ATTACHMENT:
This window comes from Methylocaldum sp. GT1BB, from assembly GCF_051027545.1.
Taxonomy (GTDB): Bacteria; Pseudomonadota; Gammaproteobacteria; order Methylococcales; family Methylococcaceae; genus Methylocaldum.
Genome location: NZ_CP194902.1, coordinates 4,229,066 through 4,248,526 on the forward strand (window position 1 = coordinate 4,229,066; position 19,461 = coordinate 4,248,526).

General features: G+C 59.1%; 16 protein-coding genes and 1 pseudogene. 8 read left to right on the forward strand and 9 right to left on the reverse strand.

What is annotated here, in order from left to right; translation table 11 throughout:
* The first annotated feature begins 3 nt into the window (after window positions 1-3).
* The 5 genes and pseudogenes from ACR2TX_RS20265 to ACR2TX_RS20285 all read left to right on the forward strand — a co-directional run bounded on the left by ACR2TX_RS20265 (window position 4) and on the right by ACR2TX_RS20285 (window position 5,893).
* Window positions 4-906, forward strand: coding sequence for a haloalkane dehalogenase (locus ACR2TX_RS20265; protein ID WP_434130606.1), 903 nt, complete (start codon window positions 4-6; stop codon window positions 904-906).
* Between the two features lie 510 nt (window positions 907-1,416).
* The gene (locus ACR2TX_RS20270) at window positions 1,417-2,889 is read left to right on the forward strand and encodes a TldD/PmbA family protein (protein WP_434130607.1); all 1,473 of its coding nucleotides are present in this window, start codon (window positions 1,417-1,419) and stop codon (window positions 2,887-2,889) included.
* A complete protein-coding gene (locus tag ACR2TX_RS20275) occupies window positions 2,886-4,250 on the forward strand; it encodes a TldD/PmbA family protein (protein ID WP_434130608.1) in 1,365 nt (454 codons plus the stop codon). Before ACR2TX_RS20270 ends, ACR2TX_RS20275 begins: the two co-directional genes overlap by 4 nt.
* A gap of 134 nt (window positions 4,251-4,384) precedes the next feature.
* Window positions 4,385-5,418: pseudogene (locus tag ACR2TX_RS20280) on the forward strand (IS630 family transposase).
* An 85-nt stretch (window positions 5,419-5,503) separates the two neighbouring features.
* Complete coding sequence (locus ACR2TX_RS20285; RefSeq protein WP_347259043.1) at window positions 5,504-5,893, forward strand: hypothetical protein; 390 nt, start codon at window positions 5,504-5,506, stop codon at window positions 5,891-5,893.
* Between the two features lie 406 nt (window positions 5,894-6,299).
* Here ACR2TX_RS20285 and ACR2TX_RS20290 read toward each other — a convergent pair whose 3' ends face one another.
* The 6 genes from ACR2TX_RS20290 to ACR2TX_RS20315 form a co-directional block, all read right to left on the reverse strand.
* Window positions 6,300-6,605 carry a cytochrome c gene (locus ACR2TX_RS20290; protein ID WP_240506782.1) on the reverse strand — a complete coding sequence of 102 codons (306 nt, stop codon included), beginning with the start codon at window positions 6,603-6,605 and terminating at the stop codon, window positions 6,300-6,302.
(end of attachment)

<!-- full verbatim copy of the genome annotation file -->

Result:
This window comes from Methylocaldum sp. GT1BB, from assembly GCF_051027545.1.
Taxonomy (GTDB): Bacteria; Pseudomonadota; Gammaproteobacteria; order Methylococcales; family Methylococcaceae; genus Methylocaldum.
Genome location: NZ_CP194902.1, coordinates 4,229,066 through 4,248,526 on the forward strand (window position 1 = coordinate 4,229,066; position 19,461 = coordinate 4,248,526).

General features: G+C 59.1%; 16 protein-coding genes and 1 pseudogene. 8 read left to right on the forward strand and 9 right to left on the reverse strand.

What is annotated here, in order from left to right; translation table 11 throughout:
* The first annotated feature begins 3 nt into the window (after window positions 1-3).
* The 5 genes and pseudogenes from ACR2TX_RS20265 to ACR2TX_RS20285 all read left to right on the forward strand — a co-directional run bounded on the left by ACR2TX_RS20265 (window position 4) and on the right by ACR2TX_RS20285 (window position 5,893).
* Window positions 4-906, forward strand: coding sequence for a haloalkane dehalogenase (locus ACR2TX_RS20265; protein ID WP_434130606.1), 903 nt, complete (start codon window positions 4-6; stop codon window positions 904-906).
* Between the two features lie 510 nt (window positions 907-1,416).
* The gene (locus ACR2TX_RS20270) at window positions 1,417-2,889 is read left to right on the forward strand and encodes a TldD/PmbA family protein (protein WP_434130607.1); all 1,473 of its coding nucleotides are present in this window, start codon (window positions 1,417-1,419) and stop codon (window positions 2,887-2,889) included.
* A complete protein-coding gene (locus tag ACR2TX_RS20275) occupies window positions 2,886-4,250 on the forward strand; it encodes a TldD/PmbA family protein (protein ID WP_434130608.1) in 1,365 nt (454 codons plus the stop codon). Before ACR2TX_RS20270 ends, ACR2TX_RS20275 begins: the two co-directional genes overlap by 4 nt.
* A gap of 134 nt (window positions 4,251-4,384) precedes the next feature.
* Window positions 4,385-5,418: pseudogene (locus tag ACR2TX_RS20280) on the forward strand (IS630 family transposase).
* An 85-nt stretch (window positions 5,419-5,503) separates the two neighbouring features.
* Complete coding sequence (locus ACR2TX_RS20285; RefSeq protein WP_347259043.1) at window positions 5,504-5,893, forward strand: hypothetical protein; 390 nt, start codon at window positions 5,504-5,506, stop codon at window positions 5,891-5,893.
* Between the two features lie 406 nt (window positions 5,894-6,299).
* Here ACR2TX_RS20285 and ACR2TX_RS20290 read toward each other — a convergent pair whose 3' ends face one another.
* The 6 genes from ACR2TX_RS20290 to ACR2TX_RS20315 form a co-directional block, all read right to left on the reverse strand.
* Window positions 6,300-6,605 carry a cytochrome c gene (locus ACR2TX_RS20290; protein ID WP_240506782.1) on the reverse strand — a complete coding sequence of 102 codons (306 nt, stop codon included), beginning with the start codon at window positions 6,603-6,605 and terminating at the stop codon, window positions 6,300-6,302.